I admit I bought this book in a charity shop purely because of its title. I don’t normally read chick-lit but how could I pass up the opportunity for a tale about Colin Firth?? Except as you can imagine he’s not actually in it. The story centres on three women in the small town of Boothbay Harbor, Maine: Veronica Russo who loves to bake and is trying to come to terms with giving her daughter up for adoption 22 years ago, Bea Crane, finding out she’s adopted and Gemma Hendricks, a journalist in town to report on the 50th anniversary of the teen pregnancy home on the outskirts of town. The women come together with a joint love of Colin Firth who is due in town to make a new movie.
In the end I really enjoyed this story. I like the idea of the central premise being about the pain of adoption and teenage pregnancy. I liked how March avoided coming down on any side of the debate on what’s best for baby; staying with mother or being adopted and how she explored all options within the realms of the three women all searching for answers to their individual issues.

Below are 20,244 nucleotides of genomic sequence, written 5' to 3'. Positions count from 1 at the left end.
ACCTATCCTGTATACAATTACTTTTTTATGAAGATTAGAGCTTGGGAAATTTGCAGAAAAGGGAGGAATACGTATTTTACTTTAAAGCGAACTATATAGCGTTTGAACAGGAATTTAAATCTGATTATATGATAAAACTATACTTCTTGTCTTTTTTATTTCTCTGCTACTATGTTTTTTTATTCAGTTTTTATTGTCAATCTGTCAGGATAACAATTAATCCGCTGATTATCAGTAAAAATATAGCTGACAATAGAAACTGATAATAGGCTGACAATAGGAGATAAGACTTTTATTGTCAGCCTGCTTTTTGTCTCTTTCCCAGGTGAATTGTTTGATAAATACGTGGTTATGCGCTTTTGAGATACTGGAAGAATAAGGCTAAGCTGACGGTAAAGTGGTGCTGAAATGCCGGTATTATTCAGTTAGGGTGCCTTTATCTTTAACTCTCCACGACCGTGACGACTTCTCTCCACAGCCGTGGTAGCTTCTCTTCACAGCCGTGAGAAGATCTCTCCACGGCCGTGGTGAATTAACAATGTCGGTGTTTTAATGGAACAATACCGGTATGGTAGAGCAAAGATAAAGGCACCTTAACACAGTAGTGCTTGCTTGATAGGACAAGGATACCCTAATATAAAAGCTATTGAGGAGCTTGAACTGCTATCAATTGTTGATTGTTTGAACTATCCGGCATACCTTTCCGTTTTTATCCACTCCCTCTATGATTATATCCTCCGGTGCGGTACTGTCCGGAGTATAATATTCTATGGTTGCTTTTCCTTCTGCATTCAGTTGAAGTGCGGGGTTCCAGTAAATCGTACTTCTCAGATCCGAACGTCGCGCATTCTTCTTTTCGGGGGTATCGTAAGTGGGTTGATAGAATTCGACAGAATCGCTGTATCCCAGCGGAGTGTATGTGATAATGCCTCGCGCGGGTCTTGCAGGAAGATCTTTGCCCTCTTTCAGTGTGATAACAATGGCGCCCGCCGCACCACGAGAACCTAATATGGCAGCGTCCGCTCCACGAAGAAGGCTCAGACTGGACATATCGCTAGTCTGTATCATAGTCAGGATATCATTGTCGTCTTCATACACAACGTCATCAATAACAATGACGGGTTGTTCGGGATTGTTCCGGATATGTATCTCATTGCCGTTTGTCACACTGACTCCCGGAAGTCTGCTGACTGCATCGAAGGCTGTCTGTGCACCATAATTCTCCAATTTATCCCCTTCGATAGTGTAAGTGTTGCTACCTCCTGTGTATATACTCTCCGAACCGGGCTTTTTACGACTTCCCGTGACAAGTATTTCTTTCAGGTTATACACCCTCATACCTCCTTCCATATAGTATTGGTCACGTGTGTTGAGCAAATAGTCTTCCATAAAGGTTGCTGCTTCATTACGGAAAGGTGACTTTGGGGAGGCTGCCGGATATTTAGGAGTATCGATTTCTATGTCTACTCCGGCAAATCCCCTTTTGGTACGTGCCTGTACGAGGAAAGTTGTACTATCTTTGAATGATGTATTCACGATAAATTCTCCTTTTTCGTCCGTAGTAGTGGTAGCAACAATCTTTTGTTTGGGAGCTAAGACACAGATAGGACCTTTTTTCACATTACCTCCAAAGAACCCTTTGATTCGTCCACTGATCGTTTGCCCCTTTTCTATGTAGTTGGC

Some of the plotlines you could see coming a mile away with Bea’s attempts to date – good guy turns out to be bad and grumpy guy is actually the sweetheart we should have been rooting for all along. Certain elements of Pride & Prejudice such as the above have been updated for this story and as a lover of P&P I have no problems with that at all.
In the end I found it to be a fun, summer read. One for the beach or garden. It’s an easy page turner and probably worth keeping for another read sometime soon.